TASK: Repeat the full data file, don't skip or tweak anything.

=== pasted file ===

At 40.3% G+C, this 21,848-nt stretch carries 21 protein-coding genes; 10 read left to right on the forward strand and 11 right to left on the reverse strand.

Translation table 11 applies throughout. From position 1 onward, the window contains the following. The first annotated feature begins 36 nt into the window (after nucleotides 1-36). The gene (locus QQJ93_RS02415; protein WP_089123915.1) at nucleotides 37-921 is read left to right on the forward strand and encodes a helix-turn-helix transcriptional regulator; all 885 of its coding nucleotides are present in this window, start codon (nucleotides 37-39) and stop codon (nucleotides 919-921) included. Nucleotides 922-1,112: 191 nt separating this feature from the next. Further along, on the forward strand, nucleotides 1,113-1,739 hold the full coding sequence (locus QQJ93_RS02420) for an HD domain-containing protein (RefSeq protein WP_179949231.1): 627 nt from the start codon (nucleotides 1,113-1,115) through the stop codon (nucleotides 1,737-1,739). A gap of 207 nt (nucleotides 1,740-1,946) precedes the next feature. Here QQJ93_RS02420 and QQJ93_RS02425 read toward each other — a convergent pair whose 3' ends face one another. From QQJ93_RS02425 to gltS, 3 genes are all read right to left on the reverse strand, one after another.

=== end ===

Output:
At 40.3% G+C, this 21,848-nt stretch carries 21 protein-coding genes; 10 read left to right on the forward strand and 11 right to left on the reverse strand.

Translation table 11 applies throughout. From position 1 onward, the window contains the following. The first annotated feature begins 36 nt into the window (after nucleotides 1-36). The gene (locus QQJ93_RS02415; protein WP_089123915.1) at nucleotides 37-921 is read left to right on the forward strand and encodes a helix-turn-helix transcriptional regulator; all 885 of its coding nucleotides are present in this window, start codon (nucleotides 37-39) and stop codon (nucleotides 919-921) included. Nucleotides 922-1,112: 191 nt separating this feature from the next. Further along, on the forward strand, nucleotides 1,113-1,739 hold the full coding sequence (locus QQJ93_RS02420) for an HD domain-containing protein (RefSeq protein WP_179949231.1): 627 nt from the start codon (nucleotides 1,113-1,115) through the stop codon (nucleotides 1,737-1,739). A gap of 207 nt (nucleotides 1,740-1,946) precedes the next feature. Here QQJ93_RS02420 and QQJ93_RS02425 read toward each other — a convergent pair whose 3' ends face one another. From QQJ93_RS02425 to gltS, 3 genes are all read right to left on the reverse strand, one after another.